The impact of the cost of living crisis on blind and partially sighted children and their families

A young male and female couple in their kitchen at a table looking over a piece of paper with a breakdown of their income and expenditure. The lady is sat at the desk with her hand on her neck, leaning on the desk and the male is behind her, leaning on the desk with his elbow and hand to his face. Both look concerned.

The Cost of Living Crisis

Families with blind and partially sighted and disabled children have been struggling more than ever due to the cost of living crisis. The Department of Work and Pensions (DWP) reported in January 2024 that the proportion of families with disabled children who are living in poverty had risen by nearly a third in the last two years. And yet there are even more changes to benefits on the horizon now.

Challenges of Raising a Blind or Partially Sighted Child

It’s not easy to manage work and family life when you have a blind or partially sighted child. There are hospital appointments to attend, additional care needs to be addressed, and many children struggle in their education settings too. Parents and carers may need to work fewer hours to be able to deal with these additional caring responsibilities – and fewer hours means less pay.

The Impact on Disabled Children and Families

In 2023, The Childhood Trust found that disabled children were missing meals because of the cost of living crisis, and that their families struggled to keep the heating on at home. The recent surges in inflation have affected the families of children with disabilities to a greater extent than other families, and the strain and worry for young people is now a reality day to day.

“Young people are having fears and worries they shouldn’t have to have, like if they’ll have food that day, or not,”

said the Joseph Rowntree Foundation’s Destitution Report in 2023.

Changes to Benefits in 2024

2024 has already brought changes to benefits. Families have had to contend with the migration of some historic benefits to Universal Credit, and now changes are proposed to Personal Independence Payment (PIP), which is claimed by many vision impaired young people.

Proposed Changes to Personal Independence Payment (PIP)

This is a monthly, tax-free payment given to people to help with the extra costs caused by long-term ill-health or disability. Ministers are currently considering major changes to PIP, and the government is looking at introducing a new assessment model based entirely or partly on the diagnosis given to an individual. It’s considering whether “evidence of a clinical diagnosis made by a healthcare professional could provide a more objective assessment of need” than a self-assessment. So, these changes won’t necessarily take into account how a vision impairment affects young people’s lives. Potential changes could also include introducing vouchers and stopping regular cash payments, and offering claimants one-off grants for things such as home adaptations.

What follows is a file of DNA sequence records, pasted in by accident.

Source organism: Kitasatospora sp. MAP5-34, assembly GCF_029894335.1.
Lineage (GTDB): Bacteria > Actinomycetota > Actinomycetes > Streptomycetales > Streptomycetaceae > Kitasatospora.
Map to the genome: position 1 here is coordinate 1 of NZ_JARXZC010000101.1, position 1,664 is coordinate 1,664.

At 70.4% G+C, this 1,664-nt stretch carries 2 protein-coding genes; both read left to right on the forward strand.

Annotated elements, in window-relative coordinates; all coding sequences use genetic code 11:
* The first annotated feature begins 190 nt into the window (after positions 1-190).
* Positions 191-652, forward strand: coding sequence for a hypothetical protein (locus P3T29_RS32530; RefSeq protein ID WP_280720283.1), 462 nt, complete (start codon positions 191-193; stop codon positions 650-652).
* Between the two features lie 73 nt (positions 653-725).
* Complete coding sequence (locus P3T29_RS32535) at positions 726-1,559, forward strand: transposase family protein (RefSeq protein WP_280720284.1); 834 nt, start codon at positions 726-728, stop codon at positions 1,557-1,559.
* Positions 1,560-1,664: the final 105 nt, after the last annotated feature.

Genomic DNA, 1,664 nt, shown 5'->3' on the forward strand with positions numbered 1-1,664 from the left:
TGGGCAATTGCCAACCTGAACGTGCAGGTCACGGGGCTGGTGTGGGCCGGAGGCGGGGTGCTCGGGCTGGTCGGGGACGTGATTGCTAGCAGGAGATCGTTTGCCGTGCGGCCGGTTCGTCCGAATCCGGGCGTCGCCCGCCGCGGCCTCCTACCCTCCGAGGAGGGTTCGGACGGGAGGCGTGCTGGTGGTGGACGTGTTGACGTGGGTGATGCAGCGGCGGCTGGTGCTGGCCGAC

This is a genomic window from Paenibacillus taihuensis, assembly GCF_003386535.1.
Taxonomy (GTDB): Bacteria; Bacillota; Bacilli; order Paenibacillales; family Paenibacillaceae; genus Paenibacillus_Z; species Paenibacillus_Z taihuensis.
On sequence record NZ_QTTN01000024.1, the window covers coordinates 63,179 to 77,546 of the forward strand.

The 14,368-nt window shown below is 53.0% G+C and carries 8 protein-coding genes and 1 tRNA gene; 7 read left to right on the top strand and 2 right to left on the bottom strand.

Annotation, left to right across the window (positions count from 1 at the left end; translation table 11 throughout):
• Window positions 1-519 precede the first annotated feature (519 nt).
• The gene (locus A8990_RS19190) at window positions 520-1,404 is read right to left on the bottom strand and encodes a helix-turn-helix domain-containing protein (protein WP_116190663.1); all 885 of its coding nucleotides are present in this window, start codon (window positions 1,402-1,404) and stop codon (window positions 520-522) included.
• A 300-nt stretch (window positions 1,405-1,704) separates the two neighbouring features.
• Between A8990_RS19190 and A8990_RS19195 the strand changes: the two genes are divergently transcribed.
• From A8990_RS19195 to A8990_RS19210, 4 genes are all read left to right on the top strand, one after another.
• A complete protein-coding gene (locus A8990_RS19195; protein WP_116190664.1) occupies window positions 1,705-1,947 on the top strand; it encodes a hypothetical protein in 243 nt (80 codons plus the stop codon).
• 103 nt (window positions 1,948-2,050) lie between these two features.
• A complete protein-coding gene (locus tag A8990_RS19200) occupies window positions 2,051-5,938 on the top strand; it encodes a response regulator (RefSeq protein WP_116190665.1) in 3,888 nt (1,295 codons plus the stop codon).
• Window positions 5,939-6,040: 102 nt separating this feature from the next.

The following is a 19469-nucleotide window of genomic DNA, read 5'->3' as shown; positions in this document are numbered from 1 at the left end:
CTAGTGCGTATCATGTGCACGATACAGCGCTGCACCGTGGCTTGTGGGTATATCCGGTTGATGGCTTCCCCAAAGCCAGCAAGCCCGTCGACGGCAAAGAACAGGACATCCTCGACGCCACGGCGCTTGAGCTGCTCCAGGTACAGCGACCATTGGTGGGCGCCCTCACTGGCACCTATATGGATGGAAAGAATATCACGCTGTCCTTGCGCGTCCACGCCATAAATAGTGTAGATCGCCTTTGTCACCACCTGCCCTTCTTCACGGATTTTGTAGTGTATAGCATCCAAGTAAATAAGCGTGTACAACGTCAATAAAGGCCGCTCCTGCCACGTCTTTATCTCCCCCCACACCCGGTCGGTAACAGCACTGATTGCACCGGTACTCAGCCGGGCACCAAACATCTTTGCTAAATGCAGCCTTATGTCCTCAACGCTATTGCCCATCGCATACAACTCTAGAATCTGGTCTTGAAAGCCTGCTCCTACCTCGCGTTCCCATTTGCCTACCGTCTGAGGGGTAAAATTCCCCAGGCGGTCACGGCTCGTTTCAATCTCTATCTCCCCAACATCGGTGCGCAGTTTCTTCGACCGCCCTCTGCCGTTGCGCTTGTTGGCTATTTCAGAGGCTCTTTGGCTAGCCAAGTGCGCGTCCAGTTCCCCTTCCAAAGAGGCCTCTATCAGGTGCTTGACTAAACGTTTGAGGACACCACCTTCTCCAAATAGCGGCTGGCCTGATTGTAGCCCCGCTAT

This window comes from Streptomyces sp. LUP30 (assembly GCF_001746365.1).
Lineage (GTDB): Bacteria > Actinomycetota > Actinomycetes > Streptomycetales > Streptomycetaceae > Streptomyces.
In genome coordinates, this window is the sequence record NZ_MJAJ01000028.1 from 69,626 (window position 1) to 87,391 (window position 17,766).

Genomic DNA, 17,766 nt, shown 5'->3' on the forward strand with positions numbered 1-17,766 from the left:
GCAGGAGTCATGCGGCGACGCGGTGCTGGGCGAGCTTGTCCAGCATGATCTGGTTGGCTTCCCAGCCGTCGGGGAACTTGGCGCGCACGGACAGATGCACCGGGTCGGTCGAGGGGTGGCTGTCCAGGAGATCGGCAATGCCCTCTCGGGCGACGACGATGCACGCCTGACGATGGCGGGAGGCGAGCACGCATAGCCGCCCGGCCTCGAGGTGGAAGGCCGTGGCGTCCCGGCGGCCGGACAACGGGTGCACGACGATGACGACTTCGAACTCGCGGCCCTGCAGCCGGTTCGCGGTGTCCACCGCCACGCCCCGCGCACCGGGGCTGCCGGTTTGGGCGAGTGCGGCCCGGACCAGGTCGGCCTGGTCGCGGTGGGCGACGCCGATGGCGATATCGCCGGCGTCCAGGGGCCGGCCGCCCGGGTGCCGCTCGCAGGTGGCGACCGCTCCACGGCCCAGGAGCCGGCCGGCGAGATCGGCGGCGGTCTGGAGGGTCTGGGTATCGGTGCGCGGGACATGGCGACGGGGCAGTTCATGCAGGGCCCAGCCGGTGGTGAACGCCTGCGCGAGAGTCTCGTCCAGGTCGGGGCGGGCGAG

Concerns About the PIP Changes

RSBC’s information and advice service already receives many calls and enquiries from families and young people who are struggling financially and finding the PIP application and other benefit application processes very challenging. We’re concerned that the proposed changes may increase those challenges further, leaving families even worse off financially. With 40% of people already being turned down for PIP when they first apply, the assessment and application process for blind and partially sighted young people really needs to be made much easier.

A Young Person’s Perspective on the Proposed Changes

Lauren is a young person who is supported by RSBC, and as a member of our Youth Forum, is supporting us in turn to understand what really matters to young people with vision impairment. She’s concerned about what the changes to PIP may mean for her. Living as a disabled person in the UK is extremely costly and difficult – on average, it’s been found that it costs around £900 extra a year, and this was recorded before the recent big rises in inflation. PIP is essential for many people living with vision impairment and sight loss, as it helps to bridge the gap.

“How would vouchers help pay for people to bridge the gap of being a disabled person in the UK? What kind of things would qualify for vouchers, and would these have to be used with certain organisations? A lot of what PIP currently pays for does not directly have to be ‘catered’ to people with vision impairment, as many use more random objects to help adapt and manage their disability.

“If the system were to change, it could negatively impact the quality of life for people living with vision impairment. Not being able to access assistive technology and aids due to having insufficient funds could even put the individual at risk and in danger.”

Recent comments from the Prime Minister refer to a “sick note culture,” and his government seems focused on moving people off disability benefits. As a charity which encounters the stark reality of young people with disabilities and their families struggling to make ends meet, we believe that they should have the opportunity to have their say too.

 We encourage them to review the PIP consultation: here and then respond online here. 


Share this On Social Media